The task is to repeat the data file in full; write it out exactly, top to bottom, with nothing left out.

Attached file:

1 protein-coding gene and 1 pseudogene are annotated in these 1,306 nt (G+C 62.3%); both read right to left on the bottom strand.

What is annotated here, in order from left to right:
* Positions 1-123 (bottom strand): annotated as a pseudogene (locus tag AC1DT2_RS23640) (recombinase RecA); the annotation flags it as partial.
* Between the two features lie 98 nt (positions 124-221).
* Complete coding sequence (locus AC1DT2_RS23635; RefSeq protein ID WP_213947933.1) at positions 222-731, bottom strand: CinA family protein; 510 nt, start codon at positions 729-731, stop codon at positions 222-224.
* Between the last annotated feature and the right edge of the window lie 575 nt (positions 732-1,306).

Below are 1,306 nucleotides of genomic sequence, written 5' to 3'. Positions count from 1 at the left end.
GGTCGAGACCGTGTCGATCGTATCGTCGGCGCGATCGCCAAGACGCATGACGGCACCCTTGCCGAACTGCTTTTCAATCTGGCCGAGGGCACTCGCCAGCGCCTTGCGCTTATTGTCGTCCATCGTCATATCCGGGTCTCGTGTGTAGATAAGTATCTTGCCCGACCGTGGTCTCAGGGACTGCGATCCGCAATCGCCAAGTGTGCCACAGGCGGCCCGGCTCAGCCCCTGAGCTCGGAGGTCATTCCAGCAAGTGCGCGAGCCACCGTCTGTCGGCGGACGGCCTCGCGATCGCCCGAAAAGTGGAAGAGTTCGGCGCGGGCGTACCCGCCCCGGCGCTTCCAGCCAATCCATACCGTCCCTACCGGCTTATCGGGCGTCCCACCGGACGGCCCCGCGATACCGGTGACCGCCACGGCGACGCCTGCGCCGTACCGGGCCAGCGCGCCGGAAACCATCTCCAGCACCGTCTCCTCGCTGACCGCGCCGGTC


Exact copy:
1 protein-coding gene and 1 pseudogene are annotated in these 1,306 nt (G+C 62.3%); both read right to left on the bottom strand.

What is annotated here, in order from left to right:
* Positions 1-123 (bottom strand): annotated as a pseudogene (locus tag AC1DT2_RS23640) (recombinase RecA); the annotation flags it as partial.
* Between the two features lie 98 nt (positions 124-221).
* Complete coding sequence (locus AC1DT2_RS23635; RefSeq protein ID WP_213947933.1) at positions 222-731, bottom strand: CinA family protein; 510 nt, start codon at positions 729-731, stop codon at positions 222-224.
* Between the last annotated feature and the right edge of the window lie 575 nt (positions 732-1,306).

Below are 1,306 nucleotides of genomic sequence, written 5' to 3'. Positions count from 1 at the left end.
GGTCGAGACCGTGTCGATCGTATCGTCGGCGCGATCGCCAAGACGCATGACGGCACCCTTGCCGAACTGCTTTTCAATCTGGCCGAGGGCACTCGCCAGCGCCTTGCGCTTATTGTCGTCCATCGTCATATCCGGGTCTCGTGTGTAGATAAGTATCTTGCCCGACCGTGGTCTCAGGGACTGCGATCCGCAATCGCCAAGTGTGCCACAGGCGGCCCGGCTCAGCCCCTGAGCTCGGAGGTCATTCCAGCAAGTGCGCGAGCCACCGTCTGTCGGCGGACGGCCTCGCGATCGCCCGAAAAGTGGAAGAGTTCGGCGCGGGCGTACCCGCCCCGGCGCTTCCAGCCAATCCATACCGTCCCTACCGGCTTATCGGGCGTCCCACCGGACGGCCCCGCGATACCGGTGACCGCCACGGCGACGCCTGCGCCGTACCGGGCCAGCGCGCCGGAAACCATCTCCAGCACCGTCTCCTCGCTGACCGCGCCGGTC